Food REZolution

Ending food oppression: Reclaiming identity & culture through real, local food

Ending food oppression: Reclaiming identity & culture through real, local food

By drawing attention to flavors and foods that are rooted in place and that are celebrations of culture, we can use them to stand up to unjust food practices that have somehow become normalized in our decades of passive eating. 

Sights of South Dakota: late August-early September 2015

I've been home for less than 24 hours, and I'm already reflecting on this summer on the Reservation. (Shocking.) I've done this extended trip twice now, and while I'm somewhat seasoned to the routine, no stay is the same nor should it be expected to remain the same.

From a growing perspective, the garden produced beautifully and continues to do so under the watchful and attentive eyes of six individuals in town. Perhaps my proudest moment was the kids' first pay-what-you-can farm stand. They wanted to sell vegetables to raise money  for a new piece of playground equipment, which they would like to vote on collectively. How cool is that?! My heart swelled as I watched adults in town, some whom I have not seen all summer, pull in with their cars, look around, support the kids' efforts, and ask when we were going to do this again. What really sunk in: People crave vegetables and good food. Now, it's accessible in La Plant. 

And, the kids really did help. I had a steady stream of them take informal shifts, ask to hold up road signs to drum up more business (some even made kites with the word "farm stand" on them), keep me company at the stand, and ask questions about vegetables, how I learned to grow food, school, and if I miss La Plant and them when I'm not there.  (The answer to the last question, while largely choking back tears: "Of course I do, goofball!)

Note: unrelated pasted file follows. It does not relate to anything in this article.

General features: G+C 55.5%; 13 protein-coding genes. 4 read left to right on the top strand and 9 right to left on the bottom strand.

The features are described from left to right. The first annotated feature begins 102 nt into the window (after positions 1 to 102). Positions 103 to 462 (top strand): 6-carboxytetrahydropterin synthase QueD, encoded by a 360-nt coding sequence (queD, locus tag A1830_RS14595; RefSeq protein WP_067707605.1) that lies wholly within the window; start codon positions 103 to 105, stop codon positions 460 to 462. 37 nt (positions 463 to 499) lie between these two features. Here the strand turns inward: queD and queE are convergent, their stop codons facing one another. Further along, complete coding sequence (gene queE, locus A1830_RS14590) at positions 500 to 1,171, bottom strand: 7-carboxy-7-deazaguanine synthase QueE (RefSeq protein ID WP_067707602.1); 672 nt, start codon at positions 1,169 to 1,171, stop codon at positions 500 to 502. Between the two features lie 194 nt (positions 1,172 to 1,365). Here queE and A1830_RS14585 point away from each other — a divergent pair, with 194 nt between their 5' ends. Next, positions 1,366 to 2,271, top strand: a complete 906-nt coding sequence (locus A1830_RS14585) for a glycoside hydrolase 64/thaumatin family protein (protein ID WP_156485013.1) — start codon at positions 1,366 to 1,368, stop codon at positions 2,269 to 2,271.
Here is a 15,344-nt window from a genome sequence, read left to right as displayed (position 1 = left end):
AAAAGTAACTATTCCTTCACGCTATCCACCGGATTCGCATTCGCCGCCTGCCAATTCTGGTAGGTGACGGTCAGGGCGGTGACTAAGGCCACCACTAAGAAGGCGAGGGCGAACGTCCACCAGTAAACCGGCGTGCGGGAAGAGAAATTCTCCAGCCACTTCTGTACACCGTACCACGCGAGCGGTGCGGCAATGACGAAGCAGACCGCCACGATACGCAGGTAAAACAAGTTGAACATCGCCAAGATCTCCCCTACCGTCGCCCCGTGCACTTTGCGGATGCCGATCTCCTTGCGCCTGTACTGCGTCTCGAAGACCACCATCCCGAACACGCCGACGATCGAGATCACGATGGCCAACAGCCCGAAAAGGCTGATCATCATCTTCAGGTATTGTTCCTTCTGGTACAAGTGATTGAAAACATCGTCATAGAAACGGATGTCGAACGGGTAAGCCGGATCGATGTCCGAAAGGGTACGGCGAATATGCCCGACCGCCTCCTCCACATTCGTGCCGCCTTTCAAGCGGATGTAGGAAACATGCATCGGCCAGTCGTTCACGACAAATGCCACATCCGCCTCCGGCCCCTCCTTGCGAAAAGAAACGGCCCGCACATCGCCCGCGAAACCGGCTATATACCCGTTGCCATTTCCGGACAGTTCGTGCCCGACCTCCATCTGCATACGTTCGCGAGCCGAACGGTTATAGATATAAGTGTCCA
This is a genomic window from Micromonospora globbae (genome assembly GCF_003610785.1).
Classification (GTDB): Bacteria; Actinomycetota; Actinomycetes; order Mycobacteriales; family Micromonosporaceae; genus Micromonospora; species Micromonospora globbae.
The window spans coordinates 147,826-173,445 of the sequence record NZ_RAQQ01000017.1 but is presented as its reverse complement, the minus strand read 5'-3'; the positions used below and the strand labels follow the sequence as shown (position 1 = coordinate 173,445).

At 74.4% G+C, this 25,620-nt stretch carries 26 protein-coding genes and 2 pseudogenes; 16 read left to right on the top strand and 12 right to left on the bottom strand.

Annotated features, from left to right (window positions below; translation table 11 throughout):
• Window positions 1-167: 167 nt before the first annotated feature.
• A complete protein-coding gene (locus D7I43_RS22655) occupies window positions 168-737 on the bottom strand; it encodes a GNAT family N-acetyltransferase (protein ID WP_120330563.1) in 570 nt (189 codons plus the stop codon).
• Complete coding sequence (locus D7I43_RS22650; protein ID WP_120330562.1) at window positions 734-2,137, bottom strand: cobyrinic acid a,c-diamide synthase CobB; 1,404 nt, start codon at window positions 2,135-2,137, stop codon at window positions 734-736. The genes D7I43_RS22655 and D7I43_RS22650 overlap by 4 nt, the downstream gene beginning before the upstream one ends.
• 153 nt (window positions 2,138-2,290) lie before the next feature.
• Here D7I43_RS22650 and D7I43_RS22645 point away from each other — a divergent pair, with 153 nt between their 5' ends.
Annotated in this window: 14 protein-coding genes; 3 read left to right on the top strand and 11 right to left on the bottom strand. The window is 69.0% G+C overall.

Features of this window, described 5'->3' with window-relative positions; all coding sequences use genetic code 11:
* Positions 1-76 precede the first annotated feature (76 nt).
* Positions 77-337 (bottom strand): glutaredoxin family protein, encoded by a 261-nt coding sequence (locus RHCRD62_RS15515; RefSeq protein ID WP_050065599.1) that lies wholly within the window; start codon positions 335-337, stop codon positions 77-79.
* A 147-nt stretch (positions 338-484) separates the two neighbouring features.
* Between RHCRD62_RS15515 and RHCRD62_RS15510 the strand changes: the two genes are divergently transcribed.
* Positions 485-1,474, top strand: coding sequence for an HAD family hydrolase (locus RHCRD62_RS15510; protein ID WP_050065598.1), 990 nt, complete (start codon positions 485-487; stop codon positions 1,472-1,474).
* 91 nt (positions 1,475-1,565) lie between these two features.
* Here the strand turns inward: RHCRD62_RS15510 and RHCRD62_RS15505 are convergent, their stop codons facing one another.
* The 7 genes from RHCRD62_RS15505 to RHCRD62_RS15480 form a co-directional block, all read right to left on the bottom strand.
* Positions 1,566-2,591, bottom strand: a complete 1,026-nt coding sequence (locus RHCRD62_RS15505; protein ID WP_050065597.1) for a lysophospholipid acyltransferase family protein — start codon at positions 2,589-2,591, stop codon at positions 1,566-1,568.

I think this event really solidified that food is a magnificent, wonderful, unifying force. And, it's changing things, albeit slowly, on the Reservation.

This was not an easy summer. I dealt with many issues well beyond my scope of training and ones that I could not have anticipated, particularly youth suicide and navigating the mental health resources available to people in the area. Life on the Reservation can be unpredictable, tragic, heart-breaking, incredibly frustrating, nonsensical, and indescribable to family and friends who haven't been there. But, I truly take the ambassador aspect of my job to heart, and every trip to La Plant underscores the ongoing need to tell the stories of the people there, namely the children whom I have grown to love. I'm grateful for the challenges, new allies and support systems forged, the amazing successes (including the farm stand and the kids' participation in the Unity Concert in the Black Hills!), and the enormous learning curve of this summer. 

Now, here are some sights of late summer in South Dakota (including a trip to the Badlands!).

Sights from South Dakota: Growing a garden, learning to say "see you soon"

Working for Simply Smiles is definitely weird...and wonderful. Weird? I've done lots of things for my job that I didn't quite anticipate. The most recent example: Getting my CDL license so that I could drive a red school bus across country with my brother to get to the Cheyenne River Reservation. And, of course, wonderful. I'm fortunate that I can implement what I've learned in graduate school and in my past farming career in practical, meaningful ways. I also get to meet incredible people and have many unique experiences along the way. Not a bad job.